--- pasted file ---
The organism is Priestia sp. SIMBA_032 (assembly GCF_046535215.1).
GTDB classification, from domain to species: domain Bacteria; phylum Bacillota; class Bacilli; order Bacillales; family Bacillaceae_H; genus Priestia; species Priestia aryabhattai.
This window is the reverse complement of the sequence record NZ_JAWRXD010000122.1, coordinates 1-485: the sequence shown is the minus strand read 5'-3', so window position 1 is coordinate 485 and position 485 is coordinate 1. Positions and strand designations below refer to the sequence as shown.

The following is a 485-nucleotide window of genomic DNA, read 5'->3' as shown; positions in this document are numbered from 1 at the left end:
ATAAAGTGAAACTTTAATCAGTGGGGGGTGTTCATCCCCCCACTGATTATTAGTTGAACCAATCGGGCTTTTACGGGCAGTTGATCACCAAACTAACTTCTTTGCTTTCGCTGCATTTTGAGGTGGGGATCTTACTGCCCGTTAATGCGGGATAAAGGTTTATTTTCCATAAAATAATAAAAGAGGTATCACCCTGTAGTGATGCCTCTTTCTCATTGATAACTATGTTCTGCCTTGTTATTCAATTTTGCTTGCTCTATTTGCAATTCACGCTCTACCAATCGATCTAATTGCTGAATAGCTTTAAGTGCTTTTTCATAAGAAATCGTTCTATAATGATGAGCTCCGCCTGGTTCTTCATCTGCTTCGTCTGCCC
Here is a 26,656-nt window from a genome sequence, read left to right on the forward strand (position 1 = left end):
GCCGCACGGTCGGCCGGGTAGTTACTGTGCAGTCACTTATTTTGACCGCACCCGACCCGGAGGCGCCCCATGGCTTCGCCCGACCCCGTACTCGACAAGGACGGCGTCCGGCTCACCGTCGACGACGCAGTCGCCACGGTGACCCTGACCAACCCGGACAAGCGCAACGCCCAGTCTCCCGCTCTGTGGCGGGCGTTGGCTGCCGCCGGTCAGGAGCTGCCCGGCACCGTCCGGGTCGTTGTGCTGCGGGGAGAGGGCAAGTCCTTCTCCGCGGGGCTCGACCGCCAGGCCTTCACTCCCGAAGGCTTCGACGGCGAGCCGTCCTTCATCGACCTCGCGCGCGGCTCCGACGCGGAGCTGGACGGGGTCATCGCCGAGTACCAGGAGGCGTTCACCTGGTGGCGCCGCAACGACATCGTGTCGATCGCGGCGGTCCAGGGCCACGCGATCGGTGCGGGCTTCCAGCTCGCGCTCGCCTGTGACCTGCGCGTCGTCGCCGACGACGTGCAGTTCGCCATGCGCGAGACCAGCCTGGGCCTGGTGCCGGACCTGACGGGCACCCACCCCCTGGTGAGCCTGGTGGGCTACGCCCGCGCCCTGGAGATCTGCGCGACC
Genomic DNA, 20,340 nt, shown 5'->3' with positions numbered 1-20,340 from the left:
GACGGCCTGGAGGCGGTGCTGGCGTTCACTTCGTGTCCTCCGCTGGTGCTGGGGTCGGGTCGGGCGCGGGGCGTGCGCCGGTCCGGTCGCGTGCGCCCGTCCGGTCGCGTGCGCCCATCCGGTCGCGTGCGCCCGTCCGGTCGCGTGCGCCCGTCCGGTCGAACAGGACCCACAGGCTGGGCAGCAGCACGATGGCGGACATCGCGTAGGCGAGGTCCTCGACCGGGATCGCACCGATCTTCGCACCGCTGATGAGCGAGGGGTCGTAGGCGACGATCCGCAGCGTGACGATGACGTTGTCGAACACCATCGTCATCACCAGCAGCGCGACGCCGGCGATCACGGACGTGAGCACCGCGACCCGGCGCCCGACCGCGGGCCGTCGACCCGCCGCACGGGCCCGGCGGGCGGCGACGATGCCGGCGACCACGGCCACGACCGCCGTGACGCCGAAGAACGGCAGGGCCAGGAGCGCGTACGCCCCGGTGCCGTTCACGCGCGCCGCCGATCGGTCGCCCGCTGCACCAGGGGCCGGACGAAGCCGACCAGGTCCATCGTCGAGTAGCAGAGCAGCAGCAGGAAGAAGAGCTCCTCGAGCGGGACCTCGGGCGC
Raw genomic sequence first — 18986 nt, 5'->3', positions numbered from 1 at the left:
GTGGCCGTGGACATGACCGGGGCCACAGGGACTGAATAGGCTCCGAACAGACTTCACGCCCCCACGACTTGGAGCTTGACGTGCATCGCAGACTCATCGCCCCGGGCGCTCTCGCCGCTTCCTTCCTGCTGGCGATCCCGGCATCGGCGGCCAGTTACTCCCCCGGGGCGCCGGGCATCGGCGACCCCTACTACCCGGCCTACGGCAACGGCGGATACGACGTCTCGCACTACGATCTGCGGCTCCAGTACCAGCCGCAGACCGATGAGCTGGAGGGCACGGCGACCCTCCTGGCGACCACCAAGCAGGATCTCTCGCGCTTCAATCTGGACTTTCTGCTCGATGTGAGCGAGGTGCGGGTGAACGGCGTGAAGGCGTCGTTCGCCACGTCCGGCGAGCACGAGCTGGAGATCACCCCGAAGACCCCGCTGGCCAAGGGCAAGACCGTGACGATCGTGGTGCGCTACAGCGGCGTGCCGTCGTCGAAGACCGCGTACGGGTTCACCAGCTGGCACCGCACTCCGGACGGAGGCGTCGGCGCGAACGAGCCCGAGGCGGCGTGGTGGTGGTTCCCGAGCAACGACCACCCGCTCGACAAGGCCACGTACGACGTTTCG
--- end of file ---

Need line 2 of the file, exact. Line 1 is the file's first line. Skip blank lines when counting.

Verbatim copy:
GTDB classification, from domain to species: domain Bacteria; phylum Bacillota; class Bacilli; order Bacillales; family Bacillaceae_H; genus Priestia; species Priestia aryabhattai.